Vision is very important in sports, such as being able to focus on the ball and opposition players, watching the play down field, and seeing the ball and players in your periphery. Testing the eyes (vision testing) is not widely conducted for athletes, though there are many people (including optometrists and ophthalmologists) who believe that it is very worthwhile to test athlete vision, and with specific treatment and training athletes improve their performance.
equipment required: eye chart (e.g. Snellen chart), computer software and other equipment developed to test athlete vision, specialist optometry equipment.
procedure: There are many areas of vision that are relevant to sports people. Here is a list of some of the areas that can be tested.
- Visual Acuity — Vision is often tested using a Snellen chart or similar, the traditional eye examination. Being able to read the line designated 20/20 (usually the 8th row), is the smallest line that a person with normal acuity can read at a distance of twenty feet. Outside the US, six meters is used and normal vision is designated 6/6. Good visual acuity means the athlete is able to sharply focus on the ball and opposition players. Vision can be corrected with spectacles or contact lenses, which are available in forms that are appropriate for playing sports.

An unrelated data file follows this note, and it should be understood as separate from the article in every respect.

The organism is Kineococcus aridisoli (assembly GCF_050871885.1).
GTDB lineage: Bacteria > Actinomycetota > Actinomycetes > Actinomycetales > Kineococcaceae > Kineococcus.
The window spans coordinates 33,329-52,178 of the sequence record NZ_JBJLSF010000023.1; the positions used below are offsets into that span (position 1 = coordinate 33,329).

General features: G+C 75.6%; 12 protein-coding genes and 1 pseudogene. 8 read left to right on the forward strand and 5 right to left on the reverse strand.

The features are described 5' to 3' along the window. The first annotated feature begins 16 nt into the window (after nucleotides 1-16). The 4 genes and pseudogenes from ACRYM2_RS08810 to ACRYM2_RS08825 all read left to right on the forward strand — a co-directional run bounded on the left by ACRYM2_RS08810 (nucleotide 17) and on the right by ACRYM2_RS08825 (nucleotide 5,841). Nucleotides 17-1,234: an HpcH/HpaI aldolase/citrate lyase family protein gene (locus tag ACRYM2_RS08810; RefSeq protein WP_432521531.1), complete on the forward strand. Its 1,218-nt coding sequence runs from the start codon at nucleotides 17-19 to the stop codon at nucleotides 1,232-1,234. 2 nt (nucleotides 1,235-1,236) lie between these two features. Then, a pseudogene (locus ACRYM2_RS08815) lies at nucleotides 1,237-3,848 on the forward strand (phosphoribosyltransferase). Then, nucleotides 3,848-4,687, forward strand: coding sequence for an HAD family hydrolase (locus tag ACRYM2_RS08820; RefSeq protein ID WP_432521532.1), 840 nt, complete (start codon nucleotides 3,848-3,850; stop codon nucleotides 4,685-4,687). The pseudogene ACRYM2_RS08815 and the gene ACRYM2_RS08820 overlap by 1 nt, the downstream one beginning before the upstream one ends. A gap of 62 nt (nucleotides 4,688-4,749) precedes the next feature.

- Depth Perception — ability to locate items in space. Good binocular vision, when both eyes are working equally well, is linked to better depth perception.
- Ability to see targets in motion — moving objects pose a specific demand on the visual system.
- Peripheral Awareness — a test of the ability to see objects in the peripheral of your vision.
- Eye Dominance — Some athletes may have one eye too dominant, meaning they would find it harder to see things on one side compared to the other. Relevant for peripheral awareness.
- Reaction Times — the body's reaction requires the visual system to first recognize a change or event to react to.
- Focusing Ability — not only is the ability to focus on object important, but also the ability to change the focus point quickly from one object to another.
- Contrast Perception — testing the ability to separate objects from their background.
- Color Blindness Testing — testing the ability of athletes to distinguish team colors and the ball from the crowd or other backgrounds may be appropriate for some sports.
Treatment: There is a range of possible treatments depending on the problem, including corrective lenses (spectacles or contact lenses) and sports vision training. Surgery is also an option for some eye defects. With visual training, the eye muscles can be strengthened, improving focus, contrast and depth perception, increasing peripheral awareness and reducing reaction times.
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